Social skills in children adopted from socially-emotionally depriving institutions
Adopt Q
; doi:

Investigators at the University of Pittsburgh sought to assess the social skills of post-institutionalized (PI) children to determine whether age at adoption, age at assessment, and gender impacted outcomes. Parents of children adopted through an agency specializing in the placement of Russian children with families in the United States were sent surveys at 4 different times during a 10-year period. In addition to demographic and birth information included in the surveys, parents were asked to assess social skills in their adopted child using the Social Skills Rating System (SSRS). The SSRS measures social competence and adaptive functioning, and a higher score indicates better social skills. Two versions of the SSRS were used depending on the age of the participant at the time of completion (Elementary for ages 5–12 years, and Secondary for ages 13–18 years). Data on children were included in the study if they had complete data on the SSRS, had been in their adoptive homes for at least 1 year, and had been adopted prior to any social-emotional intervention program at their institution. Participants were excluded if parents reported functional deficits such as autism or severe intellectual impairment. ANOVA analyses were used to compare SSRS scores by age of adoption (<18 months vs ≥18 months), age at evaluation (elementary vs secondary school age), and gender.

Of the 3,500 surveys sent to parents, 42% were returned and data on 341 PI adoptees, 214 children and 127 adolescents, were included in the final analysis. The majority of participants were adopted from Russia (n = 293, 86%) with other participants adopted from Belarus (n = 34), Uzbekistan (n = 9), or other Eastern European countries (n = 5). Median age at adoption was 11.48 months for those completing the Elementary version of the SSRS and 13.50 months for those completing the Secondary version.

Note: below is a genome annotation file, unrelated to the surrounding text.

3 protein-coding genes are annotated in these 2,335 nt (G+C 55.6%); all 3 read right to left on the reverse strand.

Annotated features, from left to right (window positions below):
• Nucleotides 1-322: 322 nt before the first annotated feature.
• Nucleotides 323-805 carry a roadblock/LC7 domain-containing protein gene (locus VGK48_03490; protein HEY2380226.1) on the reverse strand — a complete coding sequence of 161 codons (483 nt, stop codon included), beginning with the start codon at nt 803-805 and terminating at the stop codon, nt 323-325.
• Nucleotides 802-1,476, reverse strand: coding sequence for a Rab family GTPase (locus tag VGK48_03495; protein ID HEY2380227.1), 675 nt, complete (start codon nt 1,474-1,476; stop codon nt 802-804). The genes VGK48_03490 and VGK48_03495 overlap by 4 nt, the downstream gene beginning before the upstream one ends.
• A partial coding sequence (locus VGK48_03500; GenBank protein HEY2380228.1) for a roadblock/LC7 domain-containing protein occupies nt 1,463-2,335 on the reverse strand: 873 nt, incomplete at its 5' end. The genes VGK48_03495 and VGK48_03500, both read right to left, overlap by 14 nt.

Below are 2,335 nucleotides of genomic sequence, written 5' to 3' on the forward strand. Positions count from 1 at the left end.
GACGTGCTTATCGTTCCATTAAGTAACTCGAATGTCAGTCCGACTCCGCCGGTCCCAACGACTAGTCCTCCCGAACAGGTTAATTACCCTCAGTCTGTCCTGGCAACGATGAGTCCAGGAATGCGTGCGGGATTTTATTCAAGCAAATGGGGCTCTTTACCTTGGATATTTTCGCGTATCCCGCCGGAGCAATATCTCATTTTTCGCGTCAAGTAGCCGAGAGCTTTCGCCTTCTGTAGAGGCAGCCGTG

Participants adopted before 18 months of age had significantly higher scores on the SSRS than those adopted after 18 months of age. SSRS scores were also significantly higher in elementary school-aged children than in older participants. Girls, particularly those adopted at a later age, had significantly worse SSRS scores than boys.

The authors conclude that children adopted from socially-emotionally depriving institutions may exhibit poor social skills in adolescence, particularly if they were adopted after 18 months of age and are female.

Dr Todd has disclosed no financial relationship relevant to this commentary. This commentary does not contain a discussion of an unapproved/investigative use of a commercial product/device.

Growth restriction,1–3  developmental delay,4,5  poor cognitive development,3,4  and poor language skills3,5  are increasingly recognized among PI young children. (See AAP Grand Rounds, February 2016;35[2]:20.) Using an adoptive parent-completed assessment tool, this study identifies poor social skills as another adverse outcome for children who...

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